Sisters of String and Glass, Part 109

Chapter Twenty-Five

As my sister and the prince predicted, the metal pea did its job. After such a sleepless night, the miller’s daughter looked dreadful. My sister said the girl had spent half the night tossing and turning and muttering about hoping this was worth marrying the man she loved. The Queen was delighted. Surely the girl was exhausted from a long night of tossing and turning on a pea. It was decreed: the “princess” and the prince would be married forthwith.

Camille was surprised to see Muriel and Madeline awake early enough to see Lawrence off, but she hid it well. She fought the urge to roll her eyes as the women fawned over her harried father, who barely spared them a glance before he was out the door, rushing for the castle and his part in the war with the Pearl Kingdom.

“Well,” Muriel said, turning on Camille as soon as the door closed behind her husband.

Camille arched a brow and crossed her arms. “Well?” she repeated back.

“Don’t be stupid, child,” Muriel snapped, taking a step closer to Camille, Madeline standing behind her with a slight smile on her face. “Your father may be in residence now, but he’s hardly here. Nor will he be now that war rages.” She grinned. “It’s you and us, Camille. Stay out of our way, or we’ll do what we need to do.”

“That sounds like a vague plan,” Camille said dryly.

She should have seen the slap coming, but, in her defense, Madeline’s unexpected snicker drew her attention away from the woman in her face. Still, she resisted placing a hand to her smarting cheek. Instead, she fixed her stepmother with a flinty look, studying her, and turned away, heading for the parlor. Behind her, she heard Muriel and Madeline scurry up the stairs.

As their footsteps receded, she turned where she had paused in the doorway to watch as the hems of their skirts vanished up the stairs. A thoughtful frown pulled at her lips. There had been something unnatural about Muriel’s face, something that belied her age. She couldn’t quite place it, but she’d certainly be keeping an eye on those two.

She fingered the glass hanging around her neck before raising it to whisper her sister’s name.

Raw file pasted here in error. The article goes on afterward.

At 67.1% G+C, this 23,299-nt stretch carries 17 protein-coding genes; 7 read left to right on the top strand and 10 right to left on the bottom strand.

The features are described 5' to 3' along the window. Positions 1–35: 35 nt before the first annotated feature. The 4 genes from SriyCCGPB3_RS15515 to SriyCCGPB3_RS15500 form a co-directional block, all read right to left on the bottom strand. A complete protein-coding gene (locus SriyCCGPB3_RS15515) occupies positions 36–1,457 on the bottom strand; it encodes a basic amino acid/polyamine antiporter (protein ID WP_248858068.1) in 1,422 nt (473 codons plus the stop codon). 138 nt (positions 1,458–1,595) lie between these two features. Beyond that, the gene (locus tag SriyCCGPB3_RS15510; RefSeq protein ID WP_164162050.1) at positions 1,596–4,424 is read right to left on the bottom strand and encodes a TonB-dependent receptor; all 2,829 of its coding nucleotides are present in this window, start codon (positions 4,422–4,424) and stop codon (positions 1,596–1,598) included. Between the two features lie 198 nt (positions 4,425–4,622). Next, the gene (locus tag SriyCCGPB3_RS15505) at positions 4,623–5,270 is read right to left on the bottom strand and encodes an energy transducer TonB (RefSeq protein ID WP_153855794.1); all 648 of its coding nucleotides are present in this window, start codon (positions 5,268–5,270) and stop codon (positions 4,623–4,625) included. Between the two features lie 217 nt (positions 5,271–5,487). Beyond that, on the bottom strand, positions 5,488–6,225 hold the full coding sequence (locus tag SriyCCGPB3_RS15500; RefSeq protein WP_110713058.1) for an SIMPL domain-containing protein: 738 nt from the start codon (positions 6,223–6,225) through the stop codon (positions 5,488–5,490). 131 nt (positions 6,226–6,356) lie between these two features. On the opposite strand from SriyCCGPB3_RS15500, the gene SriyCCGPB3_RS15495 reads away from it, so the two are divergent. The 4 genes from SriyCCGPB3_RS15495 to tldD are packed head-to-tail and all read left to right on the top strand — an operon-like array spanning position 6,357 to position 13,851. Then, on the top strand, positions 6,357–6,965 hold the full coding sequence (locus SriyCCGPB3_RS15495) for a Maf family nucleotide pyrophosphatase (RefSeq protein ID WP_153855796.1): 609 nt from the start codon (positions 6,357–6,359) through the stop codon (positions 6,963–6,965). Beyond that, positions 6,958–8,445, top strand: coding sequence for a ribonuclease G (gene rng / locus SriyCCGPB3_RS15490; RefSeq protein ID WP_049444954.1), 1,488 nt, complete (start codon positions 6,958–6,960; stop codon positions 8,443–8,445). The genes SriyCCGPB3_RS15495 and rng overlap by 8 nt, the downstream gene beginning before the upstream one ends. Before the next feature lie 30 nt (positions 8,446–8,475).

“I’m here,” Abigail said, sounding just slightly out of breath.

“Not being swarmed by the ladies of the court, I hope,” Camille said with amusement in her voice.

Abigail laughed. “No, thank goodness. I was moved to the royal quarters. Only courtiers with an invitation may enter. But, ah, I’m currently in the kitchens anyways.”

Camille laughed softly. No courtier would ever be caught dead in the kitchens. Just as it had been at Olidan Manor, so was it now the perfect hiding place.

“Curling up in a warm corner with a book?” Camille teased as she walked into the parlor.

“No,” Abigail said seriously. “Making bread. A lot of men and women are being sent out into war and they need supplies, food and water and the like. But a lot of people in the city have also been displaced. The castle is sheltering as many as possible, and, well, it’s a lot of mouths to feed.”

“I’m not sure if baking bread was what Adrian meant by keeping safe,” Camille pointed out. “After all, you will be Queen one day.”

“And what Queen doesn’t do her job and take care of her people?” Abigail shot back. “Hasn’t our Queen shown us that, both by being a kind and giving Queen and in being a warm and loving aunt? Hers will be difficult shoes to fill.”

“Don’t lose your mind over it, Gail.”

“I’m not. I’m doing my duty.” Under her breath, Camille could hear her mutter, “Unlike every other member of court.”

“Kyanan?” Camille ventured.

“Exhausted, but serving Adrian as best she can. Mostly, she’s keeping him fed right now as he’s in an endless string of meetings.”

“Good,” Camille said firmly. “I’m keeping an eye on Muriel and Madeline. Even though we’re at war, I have no doubt they’ll do their best to throw Madeline at Adrian. You’re not engaged yet; there’s still a chance to disrupt your relationship.”

“Yes, I know,” Abigail said calmly, “but I know Adrian’s heart and Kyanan and his personal guards won’t let him come to harm.”